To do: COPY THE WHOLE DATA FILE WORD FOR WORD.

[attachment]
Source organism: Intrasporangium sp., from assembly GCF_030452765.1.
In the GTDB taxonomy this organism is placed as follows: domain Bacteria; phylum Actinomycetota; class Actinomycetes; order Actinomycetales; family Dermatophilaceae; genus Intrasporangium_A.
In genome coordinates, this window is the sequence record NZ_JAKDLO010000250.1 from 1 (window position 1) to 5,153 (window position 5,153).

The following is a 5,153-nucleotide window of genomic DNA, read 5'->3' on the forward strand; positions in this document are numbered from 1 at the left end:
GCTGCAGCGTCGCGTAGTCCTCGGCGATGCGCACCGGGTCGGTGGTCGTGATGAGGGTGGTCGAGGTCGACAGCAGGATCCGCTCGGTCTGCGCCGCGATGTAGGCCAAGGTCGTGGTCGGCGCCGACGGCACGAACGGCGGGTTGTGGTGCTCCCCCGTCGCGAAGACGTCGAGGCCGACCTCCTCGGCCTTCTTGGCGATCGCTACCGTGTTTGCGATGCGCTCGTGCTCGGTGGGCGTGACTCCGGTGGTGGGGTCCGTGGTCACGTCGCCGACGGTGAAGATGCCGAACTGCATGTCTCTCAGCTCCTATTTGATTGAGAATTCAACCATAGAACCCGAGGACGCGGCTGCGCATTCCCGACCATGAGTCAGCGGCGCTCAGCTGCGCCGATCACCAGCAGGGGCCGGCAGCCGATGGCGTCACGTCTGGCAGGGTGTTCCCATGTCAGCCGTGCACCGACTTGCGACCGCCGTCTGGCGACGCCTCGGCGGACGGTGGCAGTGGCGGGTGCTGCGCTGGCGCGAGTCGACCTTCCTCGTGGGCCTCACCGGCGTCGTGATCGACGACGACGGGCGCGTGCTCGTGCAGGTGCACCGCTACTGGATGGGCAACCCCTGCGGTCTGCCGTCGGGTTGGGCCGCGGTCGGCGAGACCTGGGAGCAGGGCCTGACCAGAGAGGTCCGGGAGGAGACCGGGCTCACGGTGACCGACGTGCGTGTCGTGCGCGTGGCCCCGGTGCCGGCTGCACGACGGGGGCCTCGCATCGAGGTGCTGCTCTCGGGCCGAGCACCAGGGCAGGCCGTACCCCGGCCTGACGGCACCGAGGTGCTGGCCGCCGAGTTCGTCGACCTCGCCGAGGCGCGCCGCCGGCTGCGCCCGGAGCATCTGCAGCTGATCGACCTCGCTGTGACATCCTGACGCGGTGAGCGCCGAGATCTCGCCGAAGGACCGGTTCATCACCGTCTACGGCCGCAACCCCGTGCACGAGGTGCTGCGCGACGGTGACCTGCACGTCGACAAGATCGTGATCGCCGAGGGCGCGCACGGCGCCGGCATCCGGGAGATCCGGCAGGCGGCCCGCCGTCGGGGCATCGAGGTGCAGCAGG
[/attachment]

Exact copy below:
Source organism: Intrasporangium sp., from assembly GCF_030452765.1.
In the GTDB taxonomy this organism is placed as follows: domain Bacteria; phylum Actinomycetota; class Actinomycetes; order Actinomycetales; family Dermatophilaceae; genus Intrasporangium_A.
In genome coordinates, this window is the sequence record NZ_JAKDLO010000250.1 from 1 (window position 1) to 5,153 (window position 5,153).

The following is a 5,153-nucleotide window of genomic DNA, read 5'->3' on the forward strand; positions in this document are numbered from 1 at the left end:
GCTGCAGCGTCGCGTAGTCCTCGGCGATGCGCACCGGGTCGGTGGTCGTGATGAGGGTGGTCGAGGTCGACAGCAGGATCCGCTCGGTCTGCGCCGCGATGTAGGCCAAGGTCGTGGTCGGCGCCGACGGCACGAACGGCGGGTTGTGGTGCTCCCCCGTCGCGAAGACGTCGAGGCCGACCTCCTCGGCCTTCTTGGCGATCGCTACCGTGTTTGCGATGCGCTCGTGCTCGGTGGGCGTGACTCCGGTGGTGGGGTCCGTGGTCACGTCGCCGACGGTGAAGATGCCGAACTGCATGTCTCTCAGCTCCTATTTGATTGAGAATTCAACCATAGAACCCGAGGACGCGGCTGCGCATTCCCGACCATGAGTCAGCGGCGCTCAGCTGCGCCGATCACCAGCAGGGGCCGGCAGCCGATGGCGTCACGTCTGGCAGGGTGTTCCCATGTCAGCCGTGCACCGACTTGCGACCGCCGTCTGGCGACGCCTCGGCGGACGGTGGCAGTGGCGGGTGCTGCGCTGGCGCGAGTCGACCTTCCTCGTGGGCCTCACCGGCGTCGTGATCGACGACGACGGGCGCGTGCTCGTGCAGGTGCACCGCTACTGGATGGGCAACCCCTGCGGTCTGCCGTCGGGTTGGGCCGCGGTCGGCGAGACCTGGGAGCAGGGCCTGACCAGAGAGGTCCGGGAGGAGACCGGGCTCACGGTGACCGACGTGCGTGTCGTGCGCGTGGCCCCGGTGCCGGCTGCACGACGGGGGCCTCGCATCGAGGTGCTGCTCTCGGGCCGAGCACCAGGGCAGGCCGTACCCCGGCCTGACGGCACCGAGGTGCTGGCCGCCGAGTTCGTCGACCTCGCCGAGGCGCGCCGCCGGCTGCGCCCGGAGCATCTGCAGCTGATCGACCTCGCTGTGACATCCTGACGCGGTGAGCGCCGAGATCTCGCCGAAGGACCGGTTCATCACCGTCTACGGCCGCAACCCCGTGCACGAGGTGCTGCGCGACGGTGACCTGCACGTCGACAAGATCGTGATCGCCGAGGGCGCGCACGGCGCCGGCATCCGGGAGATCCGGCAGGCGGCCCGCCGTCGGGGCATCGAGGTGCAGCAGG